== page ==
I'll say it until I am blue in the face, teams don't win with an inexperienced middle linebacker unless that linebacker is surrounded by All-Pros. That's merely a statement of fact. The Vikings know this, which is why they attempted to sign Pierce. They still need to spend a bundle of cash to meet the salary floor, so there is hope that a guy like Hartwell will end up in Minnesota.

Thomas is far from ready to be a starter in the NFL. He rarely made plays last season and was frequently out of position. Does it matter how fast a guy is if he is always running to the wrong spot? The only reason anyone has any immediate hope for this guy is because Tice built him up so much in camp last year that some believed he must have at least a shred of ability. Thomas may indeed have a shred of ability, but, at present, not much more.

Smith looks like he is finally ready to start in the NFL--assuming he stays healthy. If Smith remains healthy and Harris proves serviceable, the Vikings suddenly would have a half-way decent linebacking corps--with Henderson spelling the outside linebackers and learning the defense--in spite of themselves.

There is little doubt that this is one of the most poorly run franchises in professional (oxymoron?) sports, with, perhaps, only the Chicago Blackhawks, LA Clippers, Atlanta Hawks, and San Francisco 49ers being more poorly managed. When the Cincinnati Bengals are more adeptly run, that says as much as we need to know.

And still, thanks primarily to the NFL salary floor and Red's need to put a team on the field that he can at least claim is playoff worthy, the Vikings are not that far away from having a pretty good team. A few new coaches, three or four more defensive players, a punter, a kicker, a return man, some front-office personnel, and the Vikings are set.

OK. That's still quite a bit.


Ringmeister said...

vikinghooper: well stated, however, i believe VG understates the pessimism that we, perhaps all should feel. Not soley the woeful linebackers, but the perpetually BAD defense.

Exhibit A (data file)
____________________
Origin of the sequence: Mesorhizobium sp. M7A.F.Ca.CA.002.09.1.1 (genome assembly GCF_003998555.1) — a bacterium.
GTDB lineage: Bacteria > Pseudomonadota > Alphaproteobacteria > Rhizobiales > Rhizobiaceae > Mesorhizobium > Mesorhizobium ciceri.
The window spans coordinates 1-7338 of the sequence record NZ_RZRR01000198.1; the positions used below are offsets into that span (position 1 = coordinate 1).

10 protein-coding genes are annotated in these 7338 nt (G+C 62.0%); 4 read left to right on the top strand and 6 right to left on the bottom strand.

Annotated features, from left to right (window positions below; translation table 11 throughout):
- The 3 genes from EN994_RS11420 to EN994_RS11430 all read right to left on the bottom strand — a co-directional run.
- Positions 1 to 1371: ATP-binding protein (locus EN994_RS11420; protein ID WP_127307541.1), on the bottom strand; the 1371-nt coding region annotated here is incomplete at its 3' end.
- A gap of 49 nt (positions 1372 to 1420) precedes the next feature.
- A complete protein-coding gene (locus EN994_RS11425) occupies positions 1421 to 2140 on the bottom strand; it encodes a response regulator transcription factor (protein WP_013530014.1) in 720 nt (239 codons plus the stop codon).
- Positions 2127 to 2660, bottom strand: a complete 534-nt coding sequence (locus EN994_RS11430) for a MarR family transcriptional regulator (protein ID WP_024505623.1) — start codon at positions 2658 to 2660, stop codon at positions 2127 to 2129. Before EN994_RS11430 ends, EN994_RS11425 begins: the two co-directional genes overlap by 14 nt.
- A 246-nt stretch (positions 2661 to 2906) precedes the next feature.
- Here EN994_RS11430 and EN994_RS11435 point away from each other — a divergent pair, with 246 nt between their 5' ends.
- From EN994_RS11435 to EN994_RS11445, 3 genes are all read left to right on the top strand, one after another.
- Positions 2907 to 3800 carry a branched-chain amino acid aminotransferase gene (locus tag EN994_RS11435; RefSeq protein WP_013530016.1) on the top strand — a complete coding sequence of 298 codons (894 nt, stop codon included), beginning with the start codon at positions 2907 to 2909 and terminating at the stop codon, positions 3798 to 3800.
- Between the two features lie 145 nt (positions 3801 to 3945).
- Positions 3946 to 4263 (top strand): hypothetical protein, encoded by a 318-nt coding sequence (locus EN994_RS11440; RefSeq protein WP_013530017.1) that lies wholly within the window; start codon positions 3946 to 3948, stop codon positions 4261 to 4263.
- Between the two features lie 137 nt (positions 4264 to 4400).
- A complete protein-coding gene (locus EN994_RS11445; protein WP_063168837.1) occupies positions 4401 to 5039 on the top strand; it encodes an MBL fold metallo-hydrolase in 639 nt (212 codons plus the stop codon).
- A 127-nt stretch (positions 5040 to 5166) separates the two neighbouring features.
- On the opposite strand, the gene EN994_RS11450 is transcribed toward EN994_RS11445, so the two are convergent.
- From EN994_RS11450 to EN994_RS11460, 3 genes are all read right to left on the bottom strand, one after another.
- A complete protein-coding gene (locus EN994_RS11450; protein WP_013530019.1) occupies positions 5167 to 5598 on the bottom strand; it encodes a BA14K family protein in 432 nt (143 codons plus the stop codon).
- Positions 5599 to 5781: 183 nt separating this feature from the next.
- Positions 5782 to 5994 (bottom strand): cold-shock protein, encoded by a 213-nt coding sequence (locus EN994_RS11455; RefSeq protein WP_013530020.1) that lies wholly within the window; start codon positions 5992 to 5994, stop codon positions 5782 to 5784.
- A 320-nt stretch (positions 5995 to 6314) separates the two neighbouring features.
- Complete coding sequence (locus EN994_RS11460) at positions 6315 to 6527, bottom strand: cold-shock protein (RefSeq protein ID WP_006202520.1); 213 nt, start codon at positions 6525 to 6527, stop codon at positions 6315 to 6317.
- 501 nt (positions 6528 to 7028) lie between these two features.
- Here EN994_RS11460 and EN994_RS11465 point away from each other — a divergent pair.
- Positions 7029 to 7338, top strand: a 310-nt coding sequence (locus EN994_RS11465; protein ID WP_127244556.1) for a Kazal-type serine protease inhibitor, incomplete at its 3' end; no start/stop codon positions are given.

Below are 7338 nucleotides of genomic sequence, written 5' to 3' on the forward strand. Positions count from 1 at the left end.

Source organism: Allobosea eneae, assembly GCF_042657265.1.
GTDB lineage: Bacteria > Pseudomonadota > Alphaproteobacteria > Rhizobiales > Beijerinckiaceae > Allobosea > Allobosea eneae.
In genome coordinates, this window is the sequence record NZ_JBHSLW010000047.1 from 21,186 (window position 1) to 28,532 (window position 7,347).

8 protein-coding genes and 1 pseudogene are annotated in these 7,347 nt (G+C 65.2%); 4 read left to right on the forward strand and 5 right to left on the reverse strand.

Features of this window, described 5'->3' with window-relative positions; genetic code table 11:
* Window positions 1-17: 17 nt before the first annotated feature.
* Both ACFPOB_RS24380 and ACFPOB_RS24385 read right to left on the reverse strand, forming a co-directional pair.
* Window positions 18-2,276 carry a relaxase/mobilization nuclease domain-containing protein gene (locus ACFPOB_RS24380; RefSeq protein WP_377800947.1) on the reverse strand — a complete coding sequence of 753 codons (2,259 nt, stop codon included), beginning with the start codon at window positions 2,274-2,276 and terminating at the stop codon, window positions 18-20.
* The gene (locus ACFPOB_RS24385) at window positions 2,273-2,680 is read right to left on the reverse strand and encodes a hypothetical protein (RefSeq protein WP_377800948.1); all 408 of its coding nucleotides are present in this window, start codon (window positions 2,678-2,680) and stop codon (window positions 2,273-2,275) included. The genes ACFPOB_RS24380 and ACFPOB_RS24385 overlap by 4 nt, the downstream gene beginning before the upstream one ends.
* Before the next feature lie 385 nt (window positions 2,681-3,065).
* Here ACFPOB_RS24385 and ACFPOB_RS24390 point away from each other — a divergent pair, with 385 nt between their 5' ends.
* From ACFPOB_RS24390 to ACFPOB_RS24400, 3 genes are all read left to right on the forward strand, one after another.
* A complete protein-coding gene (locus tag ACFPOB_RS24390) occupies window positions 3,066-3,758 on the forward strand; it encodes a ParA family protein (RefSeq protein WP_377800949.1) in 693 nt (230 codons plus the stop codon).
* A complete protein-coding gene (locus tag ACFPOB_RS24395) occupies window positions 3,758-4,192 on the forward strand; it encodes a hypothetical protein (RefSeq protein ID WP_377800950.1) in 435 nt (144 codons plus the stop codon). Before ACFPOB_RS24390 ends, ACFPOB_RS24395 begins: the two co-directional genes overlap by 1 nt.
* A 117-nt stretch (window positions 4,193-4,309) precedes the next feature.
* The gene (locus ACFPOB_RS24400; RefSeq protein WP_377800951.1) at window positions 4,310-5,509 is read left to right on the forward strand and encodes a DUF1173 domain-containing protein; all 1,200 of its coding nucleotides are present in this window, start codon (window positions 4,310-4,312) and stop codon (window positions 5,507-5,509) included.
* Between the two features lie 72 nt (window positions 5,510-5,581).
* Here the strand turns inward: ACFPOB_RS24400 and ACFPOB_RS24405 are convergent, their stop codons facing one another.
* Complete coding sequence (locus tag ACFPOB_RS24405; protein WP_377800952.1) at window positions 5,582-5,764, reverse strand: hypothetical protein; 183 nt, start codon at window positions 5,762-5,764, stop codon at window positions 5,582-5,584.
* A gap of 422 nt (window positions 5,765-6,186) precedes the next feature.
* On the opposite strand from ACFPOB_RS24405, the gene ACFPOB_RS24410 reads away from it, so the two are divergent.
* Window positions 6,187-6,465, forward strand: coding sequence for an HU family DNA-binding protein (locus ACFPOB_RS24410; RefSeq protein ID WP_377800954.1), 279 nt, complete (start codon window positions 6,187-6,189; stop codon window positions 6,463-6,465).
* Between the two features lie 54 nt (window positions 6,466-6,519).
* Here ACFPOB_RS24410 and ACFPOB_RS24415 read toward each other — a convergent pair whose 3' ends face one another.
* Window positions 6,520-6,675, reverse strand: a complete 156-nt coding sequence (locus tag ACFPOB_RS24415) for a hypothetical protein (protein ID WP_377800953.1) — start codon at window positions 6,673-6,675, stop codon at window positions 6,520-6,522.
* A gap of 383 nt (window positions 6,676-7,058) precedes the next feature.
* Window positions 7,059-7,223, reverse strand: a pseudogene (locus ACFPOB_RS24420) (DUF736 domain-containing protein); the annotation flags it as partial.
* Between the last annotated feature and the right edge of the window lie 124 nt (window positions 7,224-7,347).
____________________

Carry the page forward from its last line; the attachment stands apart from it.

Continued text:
When will this franchise finally get it? With the exception of '98, this team ALWAYS underachieves with a poor defense. The exception of '98 being, in addition to the best offensive display of the 1990's, an average "d" that made an occasional key play.
This team, I'm convinced, will not return to the Super Bowl until the defense becomes at least very good, but more likely outright dominating. We see it year in and year out with the Super Bowl champs: great defense.
Having said that, the Vikes trade the best offensive threat in the league, then try to passify us with Williams from Buffalo, and Harris from the Raiders. Bullshit! Please people, back me up on this. We need our outrage to be heard! It's not unloading Moss that tears me, it's the continual questionable moves throughout this franchise that baffle me. I think, perhaps it is the franchise itself, that is cursed. Who else out there thought of the potential windfall of draft picks and/position players Moss would command with the pain of the Mike Lynn/Walker deal still lingering, and then getting Harris and a #7 pick? Really? I know, it's a different era, but why must this team, and subsequently the fans, always get screwed?
If you've read to this point, thanks for staying with me. Now my 2 cents on the defensive needs: We've got an all-pro interior lineman on defense. We need to acquire, trade for , draft, what have you--an all-pro DE. Fill the gaps with good enough players (an emerging and healthy Udeze, and perhaps Pat Williams) and the line's set. Linebackers: Smith is cut. He's had a couple years, he's been injured about two and a half. great when he's healthy, but never healthy. We need a proven and solid veteran in the middle. Pierce has been signed, so this spot is still up in the air. Thomas and Henderson: all I can do is sigh. I'm hoping against hope that experience fosters major improvement.
Corners and safety's: A healthy Irvin and Winfield, and perhaps add a Smoot and this secondary becomes great. Even with out a free-agent addition, Chavous and Russell,... ok maybe just Chavous is adequate provided the D-line is dominating (Is a f***ing sack on third and long too much to ask? Even just once in awhile? anyboby else frustrated???)
Yes VG, kicking, front office etc., etc. need an over-haul. Whew! thought I was over last season. Hell, I'm not over the 4 super Bowls ( YOU know which ones) the walker trade, the '75 hail mary, the '98 grand finale, yadda yadda..... Oh well, A terminal vikes fan, what can I say.

Rieux said...

Sorry for the pedantry, but it's spelled "tout," not "taut."